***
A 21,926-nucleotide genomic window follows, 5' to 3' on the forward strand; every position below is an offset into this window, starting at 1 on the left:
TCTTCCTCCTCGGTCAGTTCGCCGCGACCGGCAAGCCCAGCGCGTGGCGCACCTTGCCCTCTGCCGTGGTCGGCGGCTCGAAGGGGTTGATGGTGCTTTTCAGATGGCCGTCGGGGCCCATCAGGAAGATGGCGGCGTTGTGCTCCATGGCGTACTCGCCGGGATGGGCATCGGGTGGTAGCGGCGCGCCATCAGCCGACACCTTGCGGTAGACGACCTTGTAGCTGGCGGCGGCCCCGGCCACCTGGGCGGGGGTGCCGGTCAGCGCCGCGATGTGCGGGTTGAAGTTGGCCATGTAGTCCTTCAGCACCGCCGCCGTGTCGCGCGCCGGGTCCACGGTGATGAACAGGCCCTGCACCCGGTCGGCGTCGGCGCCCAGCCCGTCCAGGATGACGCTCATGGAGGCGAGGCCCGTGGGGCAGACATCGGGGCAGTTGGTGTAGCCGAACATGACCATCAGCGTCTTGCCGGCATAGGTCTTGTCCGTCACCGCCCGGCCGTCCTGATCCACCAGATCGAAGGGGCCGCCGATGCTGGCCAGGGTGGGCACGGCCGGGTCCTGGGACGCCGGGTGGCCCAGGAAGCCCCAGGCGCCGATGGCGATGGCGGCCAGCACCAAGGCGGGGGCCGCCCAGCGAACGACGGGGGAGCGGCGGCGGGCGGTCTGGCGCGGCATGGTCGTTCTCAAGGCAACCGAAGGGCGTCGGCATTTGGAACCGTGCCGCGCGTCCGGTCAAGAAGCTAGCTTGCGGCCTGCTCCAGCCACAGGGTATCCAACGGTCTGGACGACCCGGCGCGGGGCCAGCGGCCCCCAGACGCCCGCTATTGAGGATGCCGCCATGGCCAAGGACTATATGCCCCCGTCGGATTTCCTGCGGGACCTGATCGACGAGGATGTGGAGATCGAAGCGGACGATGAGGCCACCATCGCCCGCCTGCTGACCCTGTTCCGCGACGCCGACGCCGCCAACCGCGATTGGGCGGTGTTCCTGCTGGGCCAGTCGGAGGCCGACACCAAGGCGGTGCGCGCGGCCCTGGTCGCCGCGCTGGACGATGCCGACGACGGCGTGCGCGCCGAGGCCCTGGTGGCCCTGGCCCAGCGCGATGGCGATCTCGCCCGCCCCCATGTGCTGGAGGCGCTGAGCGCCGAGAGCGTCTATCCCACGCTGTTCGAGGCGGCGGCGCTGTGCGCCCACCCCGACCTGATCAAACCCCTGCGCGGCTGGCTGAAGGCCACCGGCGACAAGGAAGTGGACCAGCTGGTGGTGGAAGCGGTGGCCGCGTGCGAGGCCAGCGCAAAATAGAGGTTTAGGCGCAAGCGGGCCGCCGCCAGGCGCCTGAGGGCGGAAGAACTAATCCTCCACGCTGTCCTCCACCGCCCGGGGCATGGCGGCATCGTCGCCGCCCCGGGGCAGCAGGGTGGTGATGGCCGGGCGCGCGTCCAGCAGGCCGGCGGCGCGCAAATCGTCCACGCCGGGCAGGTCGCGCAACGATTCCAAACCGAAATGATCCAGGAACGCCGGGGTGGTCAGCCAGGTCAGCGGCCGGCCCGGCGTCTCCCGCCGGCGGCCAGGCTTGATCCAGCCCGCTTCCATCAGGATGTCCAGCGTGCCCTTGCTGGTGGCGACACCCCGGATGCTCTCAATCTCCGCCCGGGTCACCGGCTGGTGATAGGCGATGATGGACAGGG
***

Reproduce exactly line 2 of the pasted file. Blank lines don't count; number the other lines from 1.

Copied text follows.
TCTTCCTCCTCGGTCAGTTCGCCGCGACCGGCAAGCCCAGCGCGTGGCGCACCTTGCCCTCTGCCGTGGTCGGCGGCTCGAAGGGGTTGATGGTGCTTTTCAGATGGCCGTCGGGGCCCATCAGGAAGATGGCGGCGTTGTGCTCCATGGCGTACTCGCCGGGATGGGCATCGGGTGGTAGCGGCGCGCCATCAGCCGACACCTTGCGGTAGACGACCTTGTAGCTGGCGGCGGCCCCGGCCACCTGGGCGGGGGTGCCGGTCAGCGCCGCGATGTGCGGGTTGAAGTTGGCCATGTAGTCCTTCAGCACCGCCGCCGTGTCGCGCGCCGGGTCCACGGTGATGAACAGGCCCTGCACCCGGTCGGCGTCGGCGCCCAGCCCGTCCAGGATGACGCTCATGGAGGCGAGGCCCGTGGGGCAGACATCGGGGCAGTTGGTGTAGCCGAACATGACCATCAGCGTCTTGCCGGCATAGGTCTTGTCCGTCACCGCCCGGCCGTCCTGATCCACCAGATCGAAGGGGCCGCCGATGCTGGCCAGGGTGGGCACGGCCGGGTCCTGGGACGCCGGGTGGCCCAGGAAGCCCCAGGCGCCGATGGCGATGGCGGCCAGCACCAAGGCGGGGGCCGCCCAGCGAACGACGGGGGAGCGGCGGCGGGCGGTCTGGCGCGGCATGGTCGTTCTCAAGGCAACCGAAGGGCGTCGGCATTTGGAACCGTGCCGCGCGTCCGGTCAAGAAGCTAGCTTGCGGCCTGCTCCAGCCACAGGGTATCCAACGGTCTGGACGACCCGGCGCGGGGCCAGCGGCCCCCAGACGCCCGCTATTGAGGATGCCGCCATGGCCAAGGACTATATGCCCCCGTCGGATTTCCTGCGGGACCTGATCGACGAGGATGTGGAGATCGAAGCGGACGATGAGGCCACCATCGCCCGCCTGCTGACCCTGTTCCGCGACGCCGACGCCGCCAACCGCGATTGGGCGGTGTTCCTGCTGGGCCAGTCGGAGGCCGACACCAAGGCGGTGCGCGCGGCCCTGGTCGCCGCGCTGGACGATGCCGACGACGGCGTGCGCGCCGAGGCCCTGGTGGCCCTGGCCCAGCGCGATGGCGATCTCGCCCGCCCCCATGTGCTGGAGGCGCTGAGCGCCGAGAGCGTCTATCCCACGCTGTTCGAGGCGGCGGCGCTGTGCGCCCACCCCGACCTGATCAAACCCCTGCGCGGCTGGCTGAAGGCCACCGGCGACAAGGAAGTGGACCAGCTGGTGGTGGAAGCGGTGGCCGCGTGCGAGGCCAGCGCAAAATAGAGGTTTAGGCGCAAGCGGGCCGCCGCCAGGCGCCTGAGGGCGGAAGAACTAATCCTCCACGCTGTCCTCCACCGCCCGGGGCATGGCGGCATCGTCGCCGCCCCGGGGCAGCAGGGTGGTGATGGCCGGGCGCGCGTCCAGCAGGCCGGCGGCGCGCAAATCGTCCACGCCGGGCAGGTCGCGCAACGATTCCAAACCGAAATGATCCAGGAACGCCGGGGTGGTCAGCCAGGTCAGCGGCCGGCCCGGCGTCTCCCGCCGGCGGCCAGGCTTGATCCAGCCCGCTTCCATCAGGATGTCCAGCGTGCCCTTGCTGGTGGCGACACCCCGGATGCTCTCAATCTCCGCCCGGGTCACCGGCTGGTGATAGGCGATGATGGACAGGG